Production of Restructured Squid and Scallops from Processing By-Products and Underutilized Species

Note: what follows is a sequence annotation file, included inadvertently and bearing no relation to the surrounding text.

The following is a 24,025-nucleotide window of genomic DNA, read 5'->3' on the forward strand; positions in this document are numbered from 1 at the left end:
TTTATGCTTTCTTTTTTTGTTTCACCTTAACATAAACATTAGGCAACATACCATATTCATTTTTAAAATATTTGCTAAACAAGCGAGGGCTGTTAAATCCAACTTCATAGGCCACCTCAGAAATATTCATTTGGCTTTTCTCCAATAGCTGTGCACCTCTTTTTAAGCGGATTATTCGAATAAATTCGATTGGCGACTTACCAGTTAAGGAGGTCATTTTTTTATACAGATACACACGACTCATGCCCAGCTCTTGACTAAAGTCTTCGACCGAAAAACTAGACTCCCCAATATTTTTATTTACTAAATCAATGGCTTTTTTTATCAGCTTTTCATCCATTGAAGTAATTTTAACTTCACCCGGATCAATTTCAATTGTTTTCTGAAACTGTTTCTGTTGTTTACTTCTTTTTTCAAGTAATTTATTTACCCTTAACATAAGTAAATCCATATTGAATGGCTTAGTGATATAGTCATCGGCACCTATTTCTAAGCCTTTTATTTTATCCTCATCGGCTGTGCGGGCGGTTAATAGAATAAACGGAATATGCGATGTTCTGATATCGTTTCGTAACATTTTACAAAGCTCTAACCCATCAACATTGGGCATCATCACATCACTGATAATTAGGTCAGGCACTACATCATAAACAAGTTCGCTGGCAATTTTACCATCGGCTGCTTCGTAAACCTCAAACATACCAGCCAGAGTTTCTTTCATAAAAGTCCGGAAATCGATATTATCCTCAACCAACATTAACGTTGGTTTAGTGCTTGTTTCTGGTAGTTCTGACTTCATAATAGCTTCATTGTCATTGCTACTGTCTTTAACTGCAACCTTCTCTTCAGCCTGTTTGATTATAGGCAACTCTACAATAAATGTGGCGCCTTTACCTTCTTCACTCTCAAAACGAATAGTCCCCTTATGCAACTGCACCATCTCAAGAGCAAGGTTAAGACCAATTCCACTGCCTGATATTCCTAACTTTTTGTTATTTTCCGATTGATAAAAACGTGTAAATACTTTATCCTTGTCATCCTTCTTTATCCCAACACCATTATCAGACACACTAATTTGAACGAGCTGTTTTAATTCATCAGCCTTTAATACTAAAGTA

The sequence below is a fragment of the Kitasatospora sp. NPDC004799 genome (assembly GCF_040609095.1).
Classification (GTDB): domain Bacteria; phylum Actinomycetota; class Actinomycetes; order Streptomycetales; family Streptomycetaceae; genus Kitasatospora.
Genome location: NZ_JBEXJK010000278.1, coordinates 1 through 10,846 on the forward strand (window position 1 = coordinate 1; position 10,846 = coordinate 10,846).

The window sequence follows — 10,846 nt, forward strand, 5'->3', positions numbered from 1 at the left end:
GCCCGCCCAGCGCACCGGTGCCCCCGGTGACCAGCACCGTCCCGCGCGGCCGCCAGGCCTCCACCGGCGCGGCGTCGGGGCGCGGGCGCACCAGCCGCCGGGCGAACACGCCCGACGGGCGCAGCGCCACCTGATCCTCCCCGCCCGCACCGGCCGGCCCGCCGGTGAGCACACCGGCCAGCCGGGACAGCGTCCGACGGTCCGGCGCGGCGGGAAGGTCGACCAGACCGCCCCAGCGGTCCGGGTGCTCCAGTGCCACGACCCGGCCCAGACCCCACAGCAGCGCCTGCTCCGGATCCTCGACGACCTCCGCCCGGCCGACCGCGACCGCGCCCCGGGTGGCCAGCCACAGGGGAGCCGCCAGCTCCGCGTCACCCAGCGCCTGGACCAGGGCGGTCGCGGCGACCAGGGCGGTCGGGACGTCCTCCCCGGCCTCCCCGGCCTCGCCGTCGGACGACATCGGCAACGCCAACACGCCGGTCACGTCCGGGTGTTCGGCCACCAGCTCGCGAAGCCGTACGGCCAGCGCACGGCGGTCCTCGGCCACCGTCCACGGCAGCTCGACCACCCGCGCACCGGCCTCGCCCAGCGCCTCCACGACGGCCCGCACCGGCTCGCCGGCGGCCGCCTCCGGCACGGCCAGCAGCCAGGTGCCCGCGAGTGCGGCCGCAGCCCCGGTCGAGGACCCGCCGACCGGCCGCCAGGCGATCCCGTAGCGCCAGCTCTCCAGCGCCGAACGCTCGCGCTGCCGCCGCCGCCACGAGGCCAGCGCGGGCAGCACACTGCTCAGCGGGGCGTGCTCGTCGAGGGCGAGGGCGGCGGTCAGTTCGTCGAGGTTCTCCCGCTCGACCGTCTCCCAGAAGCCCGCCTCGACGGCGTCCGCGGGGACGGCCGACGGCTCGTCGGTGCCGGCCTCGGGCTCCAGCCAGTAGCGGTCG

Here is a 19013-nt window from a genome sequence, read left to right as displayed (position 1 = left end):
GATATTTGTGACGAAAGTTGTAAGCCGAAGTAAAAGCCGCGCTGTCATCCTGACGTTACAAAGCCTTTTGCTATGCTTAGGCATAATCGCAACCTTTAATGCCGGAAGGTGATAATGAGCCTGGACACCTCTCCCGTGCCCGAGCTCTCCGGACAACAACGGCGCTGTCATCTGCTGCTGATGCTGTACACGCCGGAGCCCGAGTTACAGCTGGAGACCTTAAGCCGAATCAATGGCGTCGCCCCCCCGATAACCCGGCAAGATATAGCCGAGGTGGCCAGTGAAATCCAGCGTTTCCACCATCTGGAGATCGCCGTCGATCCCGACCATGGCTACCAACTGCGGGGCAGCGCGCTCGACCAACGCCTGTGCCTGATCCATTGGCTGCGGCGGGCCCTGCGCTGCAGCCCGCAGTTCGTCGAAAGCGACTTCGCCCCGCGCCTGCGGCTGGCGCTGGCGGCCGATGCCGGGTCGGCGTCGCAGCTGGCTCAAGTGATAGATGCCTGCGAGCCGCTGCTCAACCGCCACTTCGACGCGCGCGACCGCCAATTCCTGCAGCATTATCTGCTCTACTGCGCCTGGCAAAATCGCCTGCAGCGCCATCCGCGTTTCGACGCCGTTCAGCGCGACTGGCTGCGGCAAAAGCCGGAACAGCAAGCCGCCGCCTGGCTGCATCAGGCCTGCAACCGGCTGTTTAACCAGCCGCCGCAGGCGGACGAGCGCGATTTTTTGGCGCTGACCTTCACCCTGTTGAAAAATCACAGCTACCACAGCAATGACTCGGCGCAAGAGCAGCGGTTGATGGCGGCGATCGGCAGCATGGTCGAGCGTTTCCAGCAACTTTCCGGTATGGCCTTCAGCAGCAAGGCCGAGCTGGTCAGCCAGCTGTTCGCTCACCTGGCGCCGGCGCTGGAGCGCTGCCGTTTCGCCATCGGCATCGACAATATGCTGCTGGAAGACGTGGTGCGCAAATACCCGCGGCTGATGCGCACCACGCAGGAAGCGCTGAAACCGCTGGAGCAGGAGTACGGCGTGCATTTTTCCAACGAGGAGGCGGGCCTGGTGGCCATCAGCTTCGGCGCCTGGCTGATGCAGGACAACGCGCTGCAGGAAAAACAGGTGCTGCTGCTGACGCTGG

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North Atlantic short-finned squid (Illex illececbrosus) is an underutilized species and calico scallops (Argopecten gibbys) do not achieved the same market value as Sea scallops due to their small size. North Atlantic short-finned squid have limited consumer acceptability due to their smaller, thinner, and more leathery texture than Atlantic long-finned squid (Loligo pealei). The market limitation of calico scallops is derived from their small size compared to other species of scallops available in the marketplace. Thus, restructuring or engineering food technology applied to these species to produce new products will result in more profit to the industry. Restructured squids were fabricated with heat-set binders according to the following combinations: starch, egg white albumin, fish sarcoplasmic protein, starch and egg white albumin, and starch and fish sarcoplasmic protein at various levels. Increasing the level of starch from 2 to 10% decrease the hardness, cohesiveness, and springiness of restructured squid. Two percent egg white albumin improved the hardness and cohesiveness, while 2% fish sarcoplasmic protein improved cohesiveness and springiness of the squid gel. The hardness, cohesiveness, and springiness of starch-based combinations decreased as a function of starch. Restructured scallops were prepared from cold-set binders: alginate and microbial transglutaminase at the 1% level with different setting times to yield the highest binding strength. At the setting temperature of 5° C, restructured scallops bound with alginate presented the greatest binding strength at 2 hr setting, while those bound with microbial transglutaminase required 24 hr to reach the maximum binding strength. Although alginate benefits the manufacturer with respect to the shorter setting time, the lower binding strength values may result in a decrease in consumer acceptability.
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